by Jennifer Schrader
These days we hear stories about the hazing and cruelty that can exist between kids in middle school. But when I was there in the late seventies, such things were never discussed.
A clique of about five girls had it in for me; they would literally wait outside the door to my classes to accost me, taunting me to get a reaction. I was a nerd, and my responses, when I dared to retort, were graceless. Seventh grade was one long year of torment; every day the girls found me somewhere, cornered me and called me names. It never occurred to me to get parental help, but it was easily the worst year of my life.
When I entered eighth grade I was afraid. My fears were realized when the same bunch of girls, with new additions, started harassing me again. I struggled on. A few weeks into the year, I noticed that one of the new girls, “Darlene,” now led the clique. I didn’t know her and never noticed her around when I was attacked, but I feared her.
One day, the girls cornered me again, I got angry and yelled insults back, whatever nasty words came to mind. It was an incident like a hundred others, forgotten it by the time I got to gym class. But suddenly I was alone in the locker room with Darlene advancing on me with her jaw set. She confronted me angrily, saying I had insulted her friends, and must answer to her.
It was too much for me. I started to half cry, half protest, wailing that they had insulted me first, that they did so all the time, that I was just trying to defend myself. Darlene listened in silence, and when I was done, she said something that changed my life.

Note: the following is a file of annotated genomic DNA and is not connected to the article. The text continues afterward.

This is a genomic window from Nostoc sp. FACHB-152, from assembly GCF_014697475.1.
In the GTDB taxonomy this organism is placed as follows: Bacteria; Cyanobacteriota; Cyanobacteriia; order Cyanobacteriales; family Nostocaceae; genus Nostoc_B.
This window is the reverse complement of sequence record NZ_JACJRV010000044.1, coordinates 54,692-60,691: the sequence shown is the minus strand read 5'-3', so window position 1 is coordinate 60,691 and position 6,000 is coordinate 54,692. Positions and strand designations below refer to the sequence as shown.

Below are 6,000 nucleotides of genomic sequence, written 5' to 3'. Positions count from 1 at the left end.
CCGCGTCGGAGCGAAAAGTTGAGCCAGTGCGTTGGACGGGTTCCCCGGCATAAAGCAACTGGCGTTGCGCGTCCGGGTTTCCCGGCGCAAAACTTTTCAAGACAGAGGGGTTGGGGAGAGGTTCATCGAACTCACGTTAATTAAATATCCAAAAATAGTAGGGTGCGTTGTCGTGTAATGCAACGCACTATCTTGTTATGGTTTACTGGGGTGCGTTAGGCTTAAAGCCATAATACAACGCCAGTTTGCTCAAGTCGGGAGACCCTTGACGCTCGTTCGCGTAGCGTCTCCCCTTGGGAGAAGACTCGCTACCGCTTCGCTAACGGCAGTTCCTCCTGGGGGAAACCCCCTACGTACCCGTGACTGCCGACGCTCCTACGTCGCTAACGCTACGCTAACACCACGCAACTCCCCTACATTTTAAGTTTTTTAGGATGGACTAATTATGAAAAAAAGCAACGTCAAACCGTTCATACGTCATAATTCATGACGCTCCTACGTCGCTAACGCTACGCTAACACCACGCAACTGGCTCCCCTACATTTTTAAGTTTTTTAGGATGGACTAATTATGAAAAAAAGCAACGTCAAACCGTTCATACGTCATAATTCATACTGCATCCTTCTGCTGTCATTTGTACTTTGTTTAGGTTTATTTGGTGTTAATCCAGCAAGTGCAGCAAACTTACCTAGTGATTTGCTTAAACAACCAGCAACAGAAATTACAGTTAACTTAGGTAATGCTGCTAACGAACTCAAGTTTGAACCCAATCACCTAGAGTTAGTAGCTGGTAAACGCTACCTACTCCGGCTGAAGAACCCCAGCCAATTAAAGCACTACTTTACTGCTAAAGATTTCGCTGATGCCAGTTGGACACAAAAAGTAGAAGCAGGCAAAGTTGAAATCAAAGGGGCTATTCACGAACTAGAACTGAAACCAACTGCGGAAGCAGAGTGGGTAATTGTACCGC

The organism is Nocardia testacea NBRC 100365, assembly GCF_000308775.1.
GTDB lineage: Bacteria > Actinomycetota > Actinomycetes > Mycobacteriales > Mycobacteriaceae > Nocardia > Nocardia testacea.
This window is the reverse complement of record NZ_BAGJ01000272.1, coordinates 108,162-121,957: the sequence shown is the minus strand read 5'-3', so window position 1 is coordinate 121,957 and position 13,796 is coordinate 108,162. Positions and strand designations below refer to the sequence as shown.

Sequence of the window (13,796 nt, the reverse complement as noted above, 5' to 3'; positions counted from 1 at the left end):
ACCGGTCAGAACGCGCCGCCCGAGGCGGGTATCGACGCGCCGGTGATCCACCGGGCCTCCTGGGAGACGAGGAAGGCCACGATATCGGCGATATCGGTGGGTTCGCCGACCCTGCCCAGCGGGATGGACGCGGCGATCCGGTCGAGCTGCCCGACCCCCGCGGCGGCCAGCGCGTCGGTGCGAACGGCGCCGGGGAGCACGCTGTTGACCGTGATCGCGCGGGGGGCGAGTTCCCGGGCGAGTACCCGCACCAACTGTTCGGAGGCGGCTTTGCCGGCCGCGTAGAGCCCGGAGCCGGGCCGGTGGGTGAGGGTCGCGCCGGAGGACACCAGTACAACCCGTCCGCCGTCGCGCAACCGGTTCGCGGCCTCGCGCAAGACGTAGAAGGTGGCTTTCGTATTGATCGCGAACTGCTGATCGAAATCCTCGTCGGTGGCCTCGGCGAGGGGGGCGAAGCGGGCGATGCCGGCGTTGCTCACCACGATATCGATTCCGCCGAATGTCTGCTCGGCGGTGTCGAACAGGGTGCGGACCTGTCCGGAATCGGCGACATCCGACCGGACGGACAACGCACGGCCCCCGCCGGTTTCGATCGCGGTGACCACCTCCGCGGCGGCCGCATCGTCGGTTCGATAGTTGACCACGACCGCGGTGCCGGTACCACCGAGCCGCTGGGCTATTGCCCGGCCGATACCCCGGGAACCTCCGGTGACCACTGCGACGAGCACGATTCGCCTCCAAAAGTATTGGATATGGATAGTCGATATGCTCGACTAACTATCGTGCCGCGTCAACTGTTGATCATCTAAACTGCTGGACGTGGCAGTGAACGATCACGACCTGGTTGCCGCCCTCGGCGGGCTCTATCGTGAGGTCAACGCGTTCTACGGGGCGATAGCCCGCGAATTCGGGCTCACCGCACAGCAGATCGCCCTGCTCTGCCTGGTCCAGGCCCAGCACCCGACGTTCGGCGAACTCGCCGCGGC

She said simply, “I didn’t realize that. I’m sorry; I’ll talk to them.” She must have, because they never, from that moment on, picked on me again.
What Darlene changed for me, more than anything, was my understanding of my enemies. The notion that they were people, that they could possibly be reasoned with, that they might be kinder to me if I showed them my own humanity and not only my defensive thorns shook my whole understanding of the world.
Darlene caused me to believe that strangers might bring something good, and that life is lived best in that hope. She helped me notice that I, too, had been cruel, even though only in defense, and that it was not the best choice.
Darlene and I didn’t become friends. But I believe she changed me more than almost anyone else through that one compassionate, sensible act. And she gave me a sense of what character and integrity can mean even in the heart of the middle school jungle.
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